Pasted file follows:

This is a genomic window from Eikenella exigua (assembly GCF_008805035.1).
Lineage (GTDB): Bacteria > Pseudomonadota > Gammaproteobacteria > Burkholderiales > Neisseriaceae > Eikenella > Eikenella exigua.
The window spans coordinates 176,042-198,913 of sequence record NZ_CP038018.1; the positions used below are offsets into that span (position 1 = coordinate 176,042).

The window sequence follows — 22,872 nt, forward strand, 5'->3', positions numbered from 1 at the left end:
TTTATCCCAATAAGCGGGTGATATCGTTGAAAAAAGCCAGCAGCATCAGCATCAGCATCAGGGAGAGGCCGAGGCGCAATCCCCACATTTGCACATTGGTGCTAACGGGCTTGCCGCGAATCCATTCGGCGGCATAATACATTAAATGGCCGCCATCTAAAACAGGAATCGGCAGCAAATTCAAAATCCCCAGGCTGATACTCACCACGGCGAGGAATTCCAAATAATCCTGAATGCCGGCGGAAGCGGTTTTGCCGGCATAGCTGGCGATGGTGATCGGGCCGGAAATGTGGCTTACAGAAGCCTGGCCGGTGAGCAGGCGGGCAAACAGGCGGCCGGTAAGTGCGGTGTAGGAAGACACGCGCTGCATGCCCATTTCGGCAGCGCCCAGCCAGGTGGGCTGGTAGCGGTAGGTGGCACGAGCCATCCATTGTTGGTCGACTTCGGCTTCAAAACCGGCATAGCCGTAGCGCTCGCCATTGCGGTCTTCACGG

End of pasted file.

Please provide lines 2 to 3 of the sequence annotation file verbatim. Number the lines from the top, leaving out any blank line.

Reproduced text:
Lineage (GTDB): Bacteria > Pseudomonadota > Gammaproteobacteria > Burkholderiales > Neisseriaceae > Eikenella > Eikenella exigua.
The window spans coordinates 176,042-198,913 of sequence record NZ_CP038018.1; the positions used below are offsets into that span (position 1 = coordinate 176,042).